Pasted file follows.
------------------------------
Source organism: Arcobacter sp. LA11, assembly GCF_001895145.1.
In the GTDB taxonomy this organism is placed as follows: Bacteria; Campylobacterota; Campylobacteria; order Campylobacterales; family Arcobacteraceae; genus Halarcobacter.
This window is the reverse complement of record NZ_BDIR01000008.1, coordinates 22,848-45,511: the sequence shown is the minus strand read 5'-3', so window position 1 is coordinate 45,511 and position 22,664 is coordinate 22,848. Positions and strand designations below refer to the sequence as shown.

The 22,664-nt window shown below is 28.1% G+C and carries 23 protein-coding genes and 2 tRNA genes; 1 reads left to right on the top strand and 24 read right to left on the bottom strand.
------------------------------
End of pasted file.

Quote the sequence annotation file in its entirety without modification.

Source organism: Arcobacter sp. LA11, assembly GCF_001895145.1.
In the GTDB taxonomy this organism is placed as follows: Bacteria; Campylobacterota; Campylobacteria; order Campylobacterales; family Arcobacteraceae; genus Halarcobacter.
This window is the reverse complement of record NZ_BDIR01000008.1, coordinates 22,848-45,511: the sequence shown is the minus strand read 5'-3', so window position 1 is coordinate 45,511 and position 22,664 is coordinate 22,848. Positions and strand designations below refer to the sequence as shown.

The 22,664-nt window shown below is 28.1% G+C and carries 23 protein-coding genes and 2 tRNA genes; 1 reads left to right on the top strand and 24 read right to left on the bottom strand.